When do stories work, Process tracing, and Connections between qualitative and quantitative research

When do stories work, Process tracing, and Connections between qualitative and quantitative research Posted by Andrew on 11 January 2017, 9:45 am Jonathan Stray writes: I read your “when do stories work” paper (with Thomas Basbøll) with interest—as a journalist stories are of course central to my field. I wondered if you had encountered the “process tracing” literature in political science? It attempts to make sense of stories as “case studies” and there’s a nice logic of selection and falsification that has grown up around this. This article by David Collier is a good overview of process tracing, with a neat typology of story-based theory tests. Besides being a good paper generally, section 6 of this paper by James Mahoney and Gary Goertz discusses why you want non-random case/story selection in certain types of qualitative research. This paper by Jack Levy…
Original Post: When do stories work, Process tracing, and Connections between qualitative and quantitative research

The Lure of Luxury

From the sister blog, a response to an article by psychologist Paul Bloom on why people own things they don’t really need: Paul Bloom argues that humans dig deep, look beyond the surface, and attend to the nonobvious in ways that add to our pleasure and appreciation of the world of objects. I [Susan] wholly agree with that analysis. My objection, however, is that he does not go far enough. There is a dark side to our infatuation by and obsession with the past. Our focus on historical persistence reveals not just appreciation and pleasure, but also bigotry and cruelty. Bloom’s story is incomplete without bringing these cases to light. All the examples that Bloom discusses involve what we might call positive contagion—an object gains value because of its link to a beloved individual, history, or brand. This positive glow…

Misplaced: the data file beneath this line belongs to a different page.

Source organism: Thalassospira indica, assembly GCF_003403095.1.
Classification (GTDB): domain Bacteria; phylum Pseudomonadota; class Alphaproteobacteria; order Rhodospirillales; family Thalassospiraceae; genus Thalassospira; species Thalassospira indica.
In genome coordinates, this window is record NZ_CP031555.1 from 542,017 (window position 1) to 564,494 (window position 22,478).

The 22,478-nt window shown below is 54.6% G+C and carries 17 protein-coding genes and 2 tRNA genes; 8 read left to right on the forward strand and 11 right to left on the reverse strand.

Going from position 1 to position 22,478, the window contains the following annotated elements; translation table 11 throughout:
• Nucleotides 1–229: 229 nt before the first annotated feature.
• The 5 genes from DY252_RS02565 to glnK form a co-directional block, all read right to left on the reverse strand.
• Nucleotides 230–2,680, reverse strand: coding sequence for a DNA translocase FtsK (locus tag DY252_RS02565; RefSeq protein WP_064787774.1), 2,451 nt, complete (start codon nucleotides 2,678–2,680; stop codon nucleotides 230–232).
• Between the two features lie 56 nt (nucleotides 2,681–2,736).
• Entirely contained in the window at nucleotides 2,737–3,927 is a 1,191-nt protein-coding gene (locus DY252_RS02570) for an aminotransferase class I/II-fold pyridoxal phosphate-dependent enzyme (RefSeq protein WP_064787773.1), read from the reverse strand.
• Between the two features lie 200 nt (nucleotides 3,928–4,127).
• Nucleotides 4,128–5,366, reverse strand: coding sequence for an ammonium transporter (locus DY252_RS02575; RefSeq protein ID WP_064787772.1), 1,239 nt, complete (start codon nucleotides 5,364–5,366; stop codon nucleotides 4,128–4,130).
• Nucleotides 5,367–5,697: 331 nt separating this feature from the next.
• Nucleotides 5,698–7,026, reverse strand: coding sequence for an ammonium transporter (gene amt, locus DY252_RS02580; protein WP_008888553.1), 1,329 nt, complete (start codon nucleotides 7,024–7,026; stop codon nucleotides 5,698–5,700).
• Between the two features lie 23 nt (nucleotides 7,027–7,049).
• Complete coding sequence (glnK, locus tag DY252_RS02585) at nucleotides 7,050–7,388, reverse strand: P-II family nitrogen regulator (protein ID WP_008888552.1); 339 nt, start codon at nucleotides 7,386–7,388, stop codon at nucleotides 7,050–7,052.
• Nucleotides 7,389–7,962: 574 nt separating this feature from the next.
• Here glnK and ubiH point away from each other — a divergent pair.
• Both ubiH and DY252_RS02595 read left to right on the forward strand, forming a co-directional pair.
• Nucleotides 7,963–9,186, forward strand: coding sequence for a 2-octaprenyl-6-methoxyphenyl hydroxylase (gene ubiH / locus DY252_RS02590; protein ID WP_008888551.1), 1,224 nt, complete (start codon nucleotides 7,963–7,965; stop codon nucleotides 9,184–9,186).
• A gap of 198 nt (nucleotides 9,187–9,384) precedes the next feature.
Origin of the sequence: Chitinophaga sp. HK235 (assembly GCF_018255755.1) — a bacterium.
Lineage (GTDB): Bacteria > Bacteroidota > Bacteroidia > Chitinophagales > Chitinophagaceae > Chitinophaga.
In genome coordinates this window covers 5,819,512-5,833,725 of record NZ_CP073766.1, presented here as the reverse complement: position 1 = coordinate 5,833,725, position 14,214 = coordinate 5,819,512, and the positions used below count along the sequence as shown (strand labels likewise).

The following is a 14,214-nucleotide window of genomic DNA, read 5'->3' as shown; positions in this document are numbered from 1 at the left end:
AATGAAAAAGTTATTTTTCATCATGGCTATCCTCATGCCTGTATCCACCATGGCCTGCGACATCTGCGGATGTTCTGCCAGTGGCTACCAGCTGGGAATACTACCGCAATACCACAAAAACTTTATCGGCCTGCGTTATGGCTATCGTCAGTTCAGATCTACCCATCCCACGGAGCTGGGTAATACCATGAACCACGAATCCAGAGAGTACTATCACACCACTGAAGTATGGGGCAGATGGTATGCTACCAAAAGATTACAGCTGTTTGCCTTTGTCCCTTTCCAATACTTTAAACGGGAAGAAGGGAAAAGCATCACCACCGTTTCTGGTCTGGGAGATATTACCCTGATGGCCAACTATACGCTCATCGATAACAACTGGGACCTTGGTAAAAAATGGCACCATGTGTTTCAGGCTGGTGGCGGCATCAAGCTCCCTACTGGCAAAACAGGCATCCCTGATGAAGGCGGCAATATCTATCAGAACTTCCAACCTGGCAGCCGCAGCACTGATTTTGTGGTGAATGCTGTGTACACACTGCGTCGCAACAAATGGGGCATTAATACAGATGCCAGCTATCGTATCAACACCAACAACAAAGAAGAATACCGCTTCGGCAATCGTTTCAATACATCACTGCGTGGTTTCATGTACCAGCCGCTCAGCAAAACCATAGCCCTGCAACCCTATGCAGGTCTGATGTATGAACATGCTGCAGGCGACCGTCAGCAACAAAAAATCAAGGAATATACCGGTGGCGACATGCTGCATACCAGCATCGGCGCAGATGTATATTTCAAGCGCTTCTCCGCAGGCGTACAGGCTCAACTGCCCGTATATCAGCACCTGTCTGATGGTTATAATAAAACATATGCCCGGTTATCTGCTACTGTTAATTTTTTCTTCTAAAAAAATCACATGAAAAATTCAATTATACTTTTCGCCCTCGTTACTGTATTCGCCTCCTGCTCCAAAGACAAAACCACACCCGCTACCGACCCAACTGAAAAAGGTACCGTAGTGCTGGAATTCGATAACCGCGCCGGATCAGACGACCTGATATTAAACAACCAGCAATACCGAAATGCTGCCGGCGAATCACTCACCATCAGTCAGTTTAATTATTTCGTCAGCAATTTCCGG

Original Post: The Lure of Luxury

Field Experiments and Their Critics

Seven years ago I was contacted by Dawn Teele, who was then a graduate student and is now a professor of political science, and asked for my comments on an edited book she was preparing on social science experiments and their critics. I responded as follows: This is a great idea for a project. My impression was that Angus Deaton is in favor of observational rather than experimental analysis; is this not so? If you want someone technical, you could ask Ed Vytlacil; he’s at Yale, isn’t he? I think the strongest arguments in favor of observational rather than experimental data are: (a) Realism in causal inference. Experiments–even natural experiments–are necessarily artificial, and there are problems in generalizing beyond them to the real world. This is a point that James Heckman has made. (b) Realism in research practice. Experimental data…
Original Post: Field Experiments and Their Critics